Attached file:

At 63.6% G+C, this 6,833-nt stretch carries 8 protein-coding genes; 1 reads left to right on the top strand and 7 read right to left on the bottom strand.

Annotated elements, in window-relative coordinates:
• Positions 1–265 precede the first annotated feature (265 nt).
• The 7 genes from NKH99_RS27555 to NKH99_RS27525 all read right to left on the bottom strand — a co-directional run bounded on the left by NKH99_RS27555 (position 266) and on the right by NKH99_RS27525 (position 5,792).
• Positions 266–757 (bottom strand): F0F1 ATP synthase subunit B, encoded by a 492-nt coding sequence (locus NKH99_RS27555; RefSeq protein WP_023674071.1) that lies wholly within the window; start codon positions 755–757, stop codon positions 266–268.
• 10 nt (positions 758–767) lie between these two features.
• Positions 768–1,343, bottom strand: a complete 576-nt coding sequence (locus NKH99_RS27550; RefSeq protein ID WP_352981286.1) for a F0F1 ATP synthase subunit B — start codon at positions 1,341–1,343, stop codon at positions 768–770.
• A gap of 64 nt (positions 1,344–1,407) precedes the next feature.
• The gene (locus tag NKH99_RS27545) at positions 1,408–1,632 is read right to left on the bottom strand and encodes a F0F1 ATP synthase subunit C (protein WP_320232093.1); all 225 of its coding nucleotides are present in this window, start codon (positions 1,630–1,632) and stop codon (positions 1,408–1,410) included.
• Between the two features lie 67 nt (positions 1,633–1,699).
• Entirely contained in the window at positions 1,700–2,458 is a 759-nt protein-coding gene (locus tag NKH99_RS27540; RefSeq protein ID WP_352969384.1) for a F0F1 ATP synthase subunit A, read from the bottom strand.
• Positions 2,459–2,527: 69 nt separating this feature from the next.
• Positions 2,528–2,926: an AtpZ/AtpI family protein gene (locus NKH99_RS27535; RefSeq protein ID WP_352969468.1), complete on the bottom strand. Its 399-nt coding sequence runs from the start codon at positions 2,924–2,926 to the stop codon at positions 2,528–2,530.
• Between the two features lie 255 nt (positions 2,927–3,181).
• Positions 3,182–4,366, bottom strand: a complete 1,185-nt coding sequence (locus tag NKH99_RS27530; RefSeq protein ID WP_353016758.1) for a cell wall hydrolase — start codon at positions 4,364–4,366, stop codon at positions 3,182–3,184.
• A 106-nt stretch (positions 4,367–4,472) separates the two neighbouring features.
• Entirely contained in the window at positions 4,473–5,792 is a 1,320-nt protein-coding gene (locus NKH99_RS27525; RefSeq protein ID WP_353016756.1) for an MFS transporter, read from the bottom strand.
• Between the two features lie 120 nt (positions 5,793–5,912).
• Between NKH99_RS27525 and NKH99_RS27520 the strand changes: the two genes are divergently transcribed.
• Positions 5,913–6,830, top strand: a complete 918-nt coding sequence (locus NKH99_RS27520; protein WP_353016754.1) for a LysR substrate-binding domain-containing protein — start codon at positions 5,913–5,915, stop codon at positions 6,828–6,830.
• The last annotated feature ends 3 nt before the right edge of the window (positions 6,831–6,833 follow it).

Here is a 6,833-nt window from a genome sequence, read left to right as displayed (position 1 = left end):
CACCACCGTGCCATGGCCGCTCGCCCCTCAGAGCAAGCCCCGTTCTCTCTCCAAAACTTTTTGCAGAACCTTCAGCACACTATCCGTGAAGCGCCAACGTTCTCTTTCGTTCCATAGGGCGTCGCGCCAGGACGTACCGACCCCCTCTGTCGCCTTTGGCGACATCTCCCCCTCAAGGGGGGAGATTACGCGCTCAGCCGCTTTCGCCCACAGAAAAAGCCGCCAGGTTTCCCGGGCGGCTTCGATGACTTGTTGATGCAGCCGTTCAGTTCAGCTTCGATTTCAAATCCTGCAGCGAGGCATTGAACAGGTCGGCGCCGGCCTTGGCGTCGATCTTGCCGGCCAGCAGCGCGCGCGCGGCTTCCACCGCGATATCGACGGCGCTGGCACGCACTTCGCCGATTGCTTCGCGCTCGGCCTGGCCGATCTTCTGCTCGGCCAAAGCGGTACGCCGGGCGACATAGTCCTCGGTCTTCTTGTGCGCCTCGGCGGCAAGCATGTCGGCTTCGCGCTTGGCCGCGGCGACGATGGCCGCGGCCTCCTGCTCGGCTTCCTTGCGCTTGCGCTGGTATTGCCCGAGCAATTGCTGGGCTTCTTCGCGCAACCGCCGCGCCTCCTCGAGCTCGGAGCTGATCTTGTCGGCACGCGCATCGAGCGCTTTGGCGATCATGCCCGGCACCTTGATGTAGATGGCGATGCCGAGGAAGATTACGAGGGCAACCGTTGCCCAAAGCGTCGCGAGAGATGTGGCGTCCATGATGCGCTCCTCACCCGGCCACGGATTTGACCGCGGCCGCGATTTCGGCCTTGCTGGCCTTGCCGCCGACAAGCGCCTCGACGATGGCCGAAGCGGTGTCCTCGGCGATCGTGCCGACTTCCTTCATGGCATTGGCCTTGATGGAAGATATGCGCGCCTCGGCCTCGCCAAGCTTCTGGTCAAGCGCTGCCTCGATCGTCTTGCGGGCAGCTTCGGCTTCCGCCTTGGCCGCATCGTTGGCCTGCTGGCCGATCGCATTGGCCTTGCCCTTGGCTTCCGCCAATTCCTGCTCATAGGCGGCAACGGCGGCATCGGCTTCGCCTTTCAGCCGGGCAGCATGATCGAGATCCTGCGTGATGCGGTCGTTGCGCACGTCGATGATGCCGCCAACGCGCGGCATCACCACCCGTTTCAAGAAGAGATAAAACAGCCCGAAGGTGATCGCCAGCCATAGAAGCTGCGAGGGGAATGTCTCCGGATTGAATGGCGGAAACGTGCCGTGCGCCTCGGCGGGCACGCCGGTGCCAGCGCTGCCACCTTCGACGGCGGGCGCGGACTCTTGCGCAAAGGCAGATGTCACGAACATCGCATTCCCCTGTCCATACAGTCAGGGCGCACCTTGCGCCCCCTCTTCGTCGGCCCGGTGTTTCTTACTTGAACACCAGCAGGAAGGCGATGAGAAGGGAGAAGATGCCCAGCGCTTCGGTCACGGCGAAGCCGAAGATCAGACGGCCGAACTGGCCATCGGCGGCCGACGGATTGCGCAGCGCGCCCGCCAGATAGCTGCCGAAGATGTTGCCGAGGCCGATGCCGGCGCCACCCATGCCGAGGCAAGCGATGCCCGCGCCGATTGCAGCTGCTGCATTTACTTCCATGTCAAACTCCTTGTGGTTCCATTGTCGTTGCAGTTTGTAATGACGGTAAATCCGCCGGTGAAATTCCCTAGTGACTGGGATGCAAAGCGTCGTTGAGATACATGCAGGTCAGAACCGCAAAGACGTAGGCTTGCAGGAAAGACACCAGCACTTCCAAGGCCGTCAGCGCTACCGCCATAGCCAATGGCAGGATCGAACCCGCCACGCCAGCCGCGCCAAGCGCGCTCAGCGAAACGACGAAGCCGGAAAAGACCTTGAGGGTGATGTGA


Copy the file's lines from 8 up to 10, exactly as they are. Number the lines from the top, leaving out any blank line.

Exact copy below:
• A gap of 64 nt (positions 1,344–1,407) precedes the next feature.
• The gene (locus tag NKH99_RS27545) at positions 1,408–1,632 is read right to left on the bottom strand and encodes a F0F1 ATP synthase subunit C (protein WP_320232093.1); all 225 of its coding nucleotides are present in this window, start codon (positions 1,630–1,632) and stop codon (positions 1,408–1,410) included.
• Between the two features lie 67 nt (positions 1,633–1,699).